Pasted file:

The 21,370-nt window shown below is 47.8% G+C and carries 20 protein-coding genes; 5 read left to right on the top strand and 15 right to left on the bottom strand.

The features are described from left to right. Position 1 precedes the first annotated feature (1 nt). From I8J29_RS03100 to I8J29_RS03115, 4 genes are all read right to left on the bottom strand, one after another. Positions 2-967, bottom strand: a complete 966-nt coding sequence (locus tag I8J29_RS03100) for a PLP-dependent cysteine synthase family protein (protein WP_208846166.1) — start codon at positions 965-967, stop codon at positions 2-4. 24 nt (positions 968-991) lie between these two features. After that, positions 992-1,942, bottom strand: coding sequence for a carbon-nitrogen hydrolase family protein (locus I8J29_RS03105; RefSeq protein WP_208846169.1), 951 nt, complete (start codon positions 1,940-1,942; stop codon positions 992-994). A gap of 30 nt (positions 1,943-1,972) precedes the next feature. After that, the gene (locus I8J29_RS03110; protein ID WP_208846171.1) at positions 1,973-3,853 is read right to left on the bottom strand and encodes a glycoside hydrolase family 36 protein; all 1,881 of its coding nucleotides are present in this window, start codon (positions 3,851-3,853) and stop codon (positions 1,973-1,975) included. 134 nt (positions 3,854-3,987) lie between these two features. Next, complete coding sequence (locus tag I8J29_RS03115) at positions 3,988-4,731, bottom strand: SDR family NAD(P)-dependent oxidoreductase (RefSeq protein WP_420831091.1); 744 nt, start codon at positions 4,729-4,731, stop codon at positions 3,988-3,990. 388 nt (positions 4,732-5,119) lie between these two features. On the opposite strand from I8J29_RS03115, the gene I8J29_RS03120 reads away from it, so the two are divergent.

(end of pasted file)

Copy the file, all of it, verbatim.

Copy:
The 21,370-nt window shown below is 47.8% G+C and carries 20 protein-coding genes; 5 read left to right on the top strand and 15 right to left on the bottom strand.

The features are described from left to right. Position 1 precedes the first annotated feature (1 nt). From I8J29_RS03100 to I8J29_RS03115, 4 genes are all read right to left on the bottom strand, one after another. Positions 2-967, bottom strand: a complete 966-nt coding sequence (locus tag I8J29_RS03100) for a PLP-dependent cysteine synthase family protein (protein WP_208846166.1) — start codon at positions 965-967, stop codon at positions 2-4. 24 nt (positions 968-991) lie between these two features. After that, positions 992-1,942, bottom strand: coding sequence for a carbon-nitrogen hydrolase family protein (locus I8J29_RS03105; RefSeq protein WP_208846169.1), 951 nt, complete (start codon positions 1,940-1,942; stop codon positions 992-994). A gap of 30 nt (positions 1,943-1,972) precedes the next feature. After that, the gene (locus I8J29_RS03110; protein ID WP_208846171.1) at positions 1,973-3,853 is read right to left on the bottom strand and encodes a glycoside hydrolase family 36 protein; all 1,881 of its coding nucleotides are present in this window, start codon (positions 3,851-3,853) and stop codon (positions 1,973-1,975) included. 134 nt (positions 3,854-3,987) lie between these two features. Next, complete coding sequence (locus tag I8J29_RS03115) at positions 3,988-4,731, bottom strand: SDR family NAD(P)-dependent oxidoreductase (RefSeq protein WP_420831091.1); 744 nt, start codon at positions 4,729-4,731, stop codon at positions 3,988-3,990. 388 nt (positions 4,732-5,119) lie between these two features. On the opposite strand from I8J29_RS03115, the gene I8J29_RS03120 reads away from it, so the two are divergent.